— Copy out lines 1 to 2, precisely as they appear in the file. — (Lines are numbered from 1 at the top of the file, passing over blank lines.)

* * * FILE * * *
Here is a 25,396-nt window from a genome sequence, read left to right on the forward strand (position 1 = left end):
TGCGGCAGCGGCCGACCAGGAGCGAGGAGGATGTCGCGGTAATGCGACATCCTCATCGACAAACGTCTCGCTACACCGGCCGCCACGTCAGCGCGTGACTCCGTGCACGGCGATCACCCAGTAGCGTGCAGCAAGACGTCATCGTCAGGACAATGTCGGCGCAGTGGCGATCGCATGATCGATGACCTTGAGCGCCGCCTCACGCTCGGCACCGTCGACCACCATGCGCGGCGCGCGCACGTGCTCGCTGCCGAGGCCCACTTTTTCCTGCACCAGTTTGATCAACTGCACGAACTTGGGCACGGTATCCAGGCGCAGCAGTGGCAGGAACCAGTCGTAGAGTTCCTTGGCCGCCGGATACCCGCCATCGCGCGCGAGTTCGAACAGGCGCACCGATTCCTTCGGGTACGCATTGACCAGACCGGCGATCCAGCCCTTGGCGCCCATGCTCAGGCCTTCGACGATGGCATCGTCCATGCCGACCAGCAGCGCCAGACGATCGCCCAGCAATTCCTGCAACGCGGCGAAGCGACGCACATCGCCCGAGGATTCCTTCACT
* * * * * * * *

Here is a 25,396-nt window from a genome sequence, read left to right on the forward strand (position 1 = left end):
TGCGGCAGCGGCCGACCAGGAGCGAGGAGGATGTCGCGGTAATGCGACATCCTCATCGACAAACGTCTCGCTACACCGGCCGCCACGTCAGCGCGTGACTCCGTGCACGGCGATCACCCAGTAGCGTGCAGCAAGACGTCATCGTCAGGACAATGTCGGCGCAGTGGCGATCGCATGATCGATGACCTTGAGCGCCGCCTCACGCTCGGCACCGTCGACCACCATGCGCGGCGCGCGCACGTGCTCGCTGCCGAGGCCCACTTTTTCCTGCACCAGTTTGATCAACTGCACGAACTTGGGCACGGTATCCAGGCGCAGCAGTGGCAGGAACCAGTCGTAGAGTTCCTTGGCCGCCGGATACCCGCCATCGCGCGCGAGTTCGAACAGGCGCACCGATTCCTTCGGGTACGCATTGACCAGACCGGCGATCCAGCCCTTGGCGCCCATGCTCAGGCCTTCGACGATGGCATCGTCCATGCCGACCAGCAGCGCCAGACGATCGCCCAGCAATTCCTGCAACGCGGCGAAGCGACGCACATCGCCCGAGGATTCCTTCACT